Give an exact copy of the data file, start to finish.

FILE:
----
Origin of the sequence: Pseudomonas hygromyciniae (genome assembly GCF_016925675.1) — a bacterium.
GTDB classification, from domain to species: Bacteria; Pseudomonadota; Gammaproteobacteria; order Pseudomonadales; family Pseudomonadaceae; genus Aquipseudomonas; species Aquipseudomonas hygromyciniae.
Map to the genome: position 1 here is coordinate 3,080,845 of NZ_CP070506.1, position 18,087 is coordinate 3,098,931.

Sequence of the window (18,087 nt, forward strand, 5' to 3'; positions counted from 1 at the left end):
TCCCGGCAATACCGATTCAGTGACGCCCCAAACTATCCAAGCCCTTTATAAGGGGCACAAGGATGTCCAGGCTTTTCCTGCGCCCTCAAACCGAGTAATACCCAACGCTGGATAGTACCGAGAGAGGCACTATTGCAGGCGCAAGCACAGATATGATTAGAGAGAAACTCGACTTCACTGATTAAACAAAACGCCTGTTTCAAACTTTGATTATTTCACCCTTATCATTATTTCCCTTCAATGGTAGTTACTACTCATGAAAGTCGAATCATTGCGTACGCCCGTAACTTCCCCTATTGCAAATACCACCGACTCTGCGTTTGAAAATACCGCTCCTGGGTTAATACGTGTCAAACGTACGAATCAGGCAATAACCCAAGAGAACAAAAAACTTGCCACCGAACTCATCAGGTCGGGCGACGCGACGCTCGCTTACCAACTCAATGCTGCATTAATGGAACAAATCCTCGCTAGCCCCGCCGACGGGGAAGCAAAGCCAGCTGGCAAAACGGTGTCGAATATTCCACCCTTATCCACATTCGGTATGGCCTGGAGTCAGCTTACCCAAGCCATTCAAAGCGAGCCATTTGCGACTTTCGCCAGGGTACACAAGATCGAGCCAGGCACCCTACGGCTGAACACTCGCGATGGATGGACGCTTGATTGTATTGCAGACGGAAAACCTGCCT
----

Origin of the sequence: Pseudomonas hygromyciniae (genome assembly GCF_016925675.1) — a bacterium.
GTDB classification, from domain to species: Bacteria; Pseudomonadota; Gammaproteobacteria; order Pseudomonadales; family Pseudomonadaceae; genus Aquipseudomonas; species Aquipseudomonas hygromyciniae.
Map to the genome: position 1 here is coordinate 3,080,845 of NZ_CP070506.1, position 18,087 is coordinate 3,098,931.

Sequence of the window (18,087 nt, forward strand, 5' to 3'; positions counted from 1 at the left end):
TCCCGGCAATACCGATTCAGTGACGCCCCAAACTATCCAAGCCCTTTATAAGGGGCACAAGGATGTCCAGGCTTTTCCTGCGCCCTCAAACCGAGTAATACCCAACGCTGGATAGTACCGAGAGAGGCACTATTGCAGGCGCAAGCACAGATATGATTAGAGAGAAACTCGACTTCACTGATTAAACAAAACGCCTGTTTCAAACTTTGATTATTTCACCCTTATCATTATTTCCCTTCAATGGTAGTTACTACTCATGAAAGTCGAATCATTGCGTACGCCCGTAACTTCCCCTATTGCAAATACCACCGACTCTGCGTTTGAAAATACCGCTCCTGGGTTAATACGTGTCAAACGTACGAATCAGGCAATAACCCAAGAGAACAAAAAACTTGCCACCGAACTCATCAGGTCGGGCGACGCGACGCTCGCTTACCAACTCAATGCTGCATTAATGGAACAAATCCTCGCTAGCCCCGCCGACGGGGAAGCAAAGCCAGCTGGCAAAACGGTGTCGAATATTCCACCCTTATCCACATTCGGTATGGCCTGGAGTCAGCTTACCCAAGCCATTCAAAGCGAGCCATTTGCGACTTTCGCCAGGGTACACAAGATCGAGCCAGGCACCCTACGGCTGAACACTCGCGATGGATGGACGCTTGATTGTATTGCAGACGGAAAACCTGCCT